Studies suggest that hormones may play a role in headaches. Women at increased risk for hormonal headaches during perimenopause are those who have already had headaches influenced by hormones, such as those with a history of headaches around menstrual periods or when taking oral contraceptives. Hormonal headaches typically stop when menopause is reached and hormone levels are consistently low. Most headaches do not require treatment or can be treated with nonprescription pain medications. Some headaches, however, can be serious. More serious headaches, including migraines, may require prescription drugs.
My eyes itch and sometimes tear. How can this be treated?
After menopause, some women report chronically dry and scratchy eyes, often along with light sensitivity, blurred vision, increased tearing, or swollen or reddened eyelids—a condition called chronic dry eye. This condition can occur in climates with dry air, as well as from certain diseases (such as Sjögren’s syndrome) and with the use of some drugs (such as allergy medications and antidepressants). Consult your healthcare provider about the therapies available to help provide relief.
What is Limelight Facial?
The LimeLight Facial is a new, non-invasive approah to skin rejuvenation using Cutera's LimeLight. The procedure offers the advantage of improving skin tone and surface imperfections associated with aging and photodamage.
What areas can be treated?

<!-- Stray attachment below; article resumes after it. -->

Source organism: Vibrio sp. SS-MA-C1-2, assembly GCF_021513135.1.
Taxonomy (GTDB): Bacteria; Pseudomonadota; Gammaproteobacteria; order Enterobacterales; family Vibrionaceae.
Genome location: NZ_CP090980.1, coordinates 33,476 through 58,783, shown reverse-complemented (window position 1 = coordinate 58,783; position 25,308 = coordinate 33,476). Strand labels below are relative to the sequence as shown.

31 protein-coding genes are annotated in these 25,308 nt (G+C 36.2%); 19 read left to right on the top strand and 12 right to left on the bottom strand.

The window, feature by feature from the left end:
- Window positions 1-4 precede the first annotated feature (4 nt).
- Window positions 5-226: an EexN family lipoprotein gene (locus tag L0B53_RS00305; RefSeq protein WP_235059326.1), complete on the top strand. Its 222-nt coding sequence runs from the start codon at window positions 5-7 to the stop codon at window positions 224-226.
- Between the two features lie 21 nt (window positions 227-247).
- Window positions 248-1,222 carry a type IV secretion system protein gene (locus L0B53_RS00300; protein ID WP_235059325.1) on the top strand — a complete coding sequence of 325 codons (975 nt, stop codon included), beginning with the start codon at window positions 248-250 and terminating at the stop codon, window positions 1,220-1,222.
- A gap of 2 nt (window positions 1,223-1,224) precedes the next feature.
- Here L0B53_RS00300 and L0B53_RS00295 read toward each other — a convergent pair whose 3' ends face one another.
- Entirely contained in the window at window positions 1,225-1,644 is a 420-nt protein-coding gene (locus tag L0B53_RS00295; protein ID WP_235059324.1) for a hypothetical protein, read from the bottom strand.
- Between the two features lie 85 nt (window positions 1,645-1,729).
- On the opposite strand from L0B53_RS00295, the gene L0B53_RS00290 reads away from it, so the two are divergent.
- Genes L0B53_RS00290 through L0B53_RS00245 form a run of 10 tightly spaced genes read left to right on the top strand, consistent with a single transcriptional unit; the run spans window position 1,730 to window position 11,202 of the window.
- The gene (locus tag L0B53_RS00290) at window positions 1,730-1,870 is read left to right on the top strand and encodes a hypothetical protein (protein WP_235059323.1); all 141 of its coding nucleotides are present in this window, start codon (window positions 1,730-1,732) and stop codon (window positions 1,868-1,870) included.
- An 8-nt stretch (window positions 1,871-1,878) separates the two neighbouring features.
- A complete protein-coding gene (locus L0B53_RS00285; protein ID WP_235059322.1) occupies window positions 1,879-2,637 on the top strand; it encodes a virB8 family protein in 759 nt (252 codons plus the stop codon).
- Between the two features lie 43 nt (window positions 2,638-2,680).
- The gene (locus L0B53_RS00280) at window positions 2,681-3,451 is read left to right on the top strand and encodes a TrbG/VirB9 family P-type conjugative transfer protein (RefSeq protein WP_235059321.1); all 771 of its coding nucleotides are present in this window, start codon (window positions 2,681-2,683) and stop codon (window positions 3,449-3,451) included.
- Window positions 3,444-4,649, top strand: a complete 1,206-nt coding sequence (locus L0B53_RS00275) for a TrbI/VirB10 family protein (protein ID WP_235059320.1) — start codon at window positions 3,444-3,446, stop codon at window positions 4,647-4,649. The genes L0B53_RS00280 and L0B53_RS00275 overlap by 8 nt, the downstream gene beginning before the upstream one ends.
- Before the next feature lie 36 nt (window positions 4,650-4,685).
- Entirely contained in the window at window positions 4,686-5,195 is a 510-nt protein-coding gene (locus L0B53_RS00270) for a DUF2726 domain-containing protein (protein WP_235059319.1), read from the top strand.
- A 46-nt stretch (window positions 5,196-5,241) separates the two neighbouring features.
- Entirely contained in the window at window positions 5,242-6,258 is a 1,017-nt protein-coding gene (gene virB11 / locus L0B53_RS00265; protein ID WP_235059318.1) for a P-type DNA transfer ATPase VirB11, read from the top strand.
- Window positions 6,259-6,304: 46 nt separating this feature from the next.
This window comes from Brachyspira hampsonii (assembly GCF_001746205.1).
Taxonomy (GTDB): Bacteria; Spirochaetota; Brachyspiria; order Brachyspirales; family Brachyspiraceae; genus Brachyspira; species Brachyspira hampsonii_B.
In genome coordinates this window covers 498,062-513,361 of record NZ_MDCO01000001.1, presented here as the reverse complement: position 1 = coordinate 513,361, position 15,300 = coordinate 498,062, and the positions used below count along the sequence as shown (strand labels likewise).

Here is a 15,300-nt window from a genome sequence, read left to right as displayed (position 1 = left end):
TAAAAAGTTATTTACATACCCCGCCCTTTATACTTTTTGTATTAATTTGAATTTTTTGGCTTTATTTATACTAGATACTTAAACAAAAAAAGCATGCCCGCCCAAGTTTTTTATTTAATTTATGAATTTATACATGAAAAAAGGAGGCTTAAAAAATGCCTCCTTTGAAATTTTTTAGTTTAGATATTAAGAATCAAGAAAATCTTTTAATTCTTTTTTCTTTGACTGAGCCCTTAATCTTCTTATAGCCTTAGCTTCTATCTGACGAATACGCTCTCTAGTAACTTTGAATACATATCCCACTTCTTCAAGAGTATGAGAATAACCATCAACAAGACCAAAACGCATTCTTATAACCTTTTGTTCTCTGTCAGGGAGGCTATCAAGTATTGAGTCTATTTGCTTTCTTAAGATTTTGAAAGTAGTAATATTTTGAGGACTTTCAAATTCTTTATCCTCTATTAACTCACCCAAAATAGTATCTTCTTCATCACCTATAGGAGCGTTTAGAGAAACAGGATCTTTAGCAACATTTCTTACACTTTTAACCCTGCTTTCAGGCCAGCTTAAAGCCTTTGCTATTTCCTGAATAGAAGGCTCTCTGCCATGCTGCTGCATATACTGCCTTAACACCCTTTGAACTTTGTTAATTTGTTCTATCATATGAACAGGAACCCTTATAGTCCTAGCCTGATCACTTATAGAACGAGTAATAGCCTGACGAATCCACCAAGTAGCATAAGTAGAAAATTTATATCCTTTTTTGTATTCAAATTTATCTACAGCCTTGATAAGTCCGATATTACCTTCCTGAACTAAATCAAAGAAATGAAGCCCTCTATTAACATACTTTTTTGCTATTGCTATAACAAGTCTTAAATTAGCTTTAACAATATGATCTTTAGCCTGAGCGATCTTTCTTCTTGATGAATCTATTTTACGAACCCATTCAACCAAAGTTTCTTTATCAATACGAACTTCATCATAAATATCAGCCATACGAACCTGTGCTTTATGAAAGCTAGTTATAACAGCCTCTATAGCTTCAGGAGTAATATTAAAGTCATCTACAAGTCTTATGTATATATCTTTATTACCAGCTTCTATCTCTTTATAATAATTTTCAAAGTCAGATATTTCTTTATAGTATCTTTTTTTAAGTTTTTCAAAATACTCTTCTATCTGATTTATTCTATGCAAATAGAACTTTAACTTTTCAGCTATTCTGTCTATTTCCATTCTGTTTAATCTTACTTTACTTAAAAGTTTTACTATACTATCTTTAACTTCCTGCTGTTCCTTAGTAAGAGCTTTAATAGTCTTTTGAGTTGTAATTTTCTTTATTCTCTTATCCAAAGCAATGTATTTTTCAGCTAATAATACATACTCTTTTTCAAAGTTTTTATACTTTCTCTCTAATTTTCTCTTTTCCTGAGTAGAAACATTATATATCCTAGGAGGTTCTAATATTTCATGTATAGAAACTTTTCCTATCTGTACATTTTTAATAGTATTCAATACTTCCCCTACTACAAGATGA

The LimeLight Facial is idea for any part of your face, neck and décolleté with skin redness telangiectasia (tiny veins) or brown spots. Light (low contrast) brown spots, which were previously difficult to resolve, respond very well to treatment.
What do treatments feel like?
When the pulse of light is delivered, patients will experience a mild pinching or stinging sensation. Gel is recommended to cool the skin before vascular treatments. Anesthesia or pain medicine is typically not required.
How long will the treatments take?
Treatment time depends on the area of the body being treated. However, most treatments should take less than one hour.
How many treatments will I need?
One to three treatments are usually sufficient to see results. Additional treatments may be recommended, especially for exessively sundamaged skin.
What happens after the treatment?
Immediately following treatment, brown spots will start to darken and your skin may appear slightly red. The treated area may be swollen. This typically lasts a few hours and possibly a day or longer. Make-up can be applied to cover redness.
Will the spots and redness reappear over time?
New brown spots, telanglectasia and diffuse redness may appear with new sun damage; however they too can be treated. Remember to always apply broad-spectrum sunscreen when outdoors to minimize sun damage and the appearance of new spots and diffuse redness. Rosacea is chronic and cannot be"cured" with any laser or light source, however its appearance can be improved.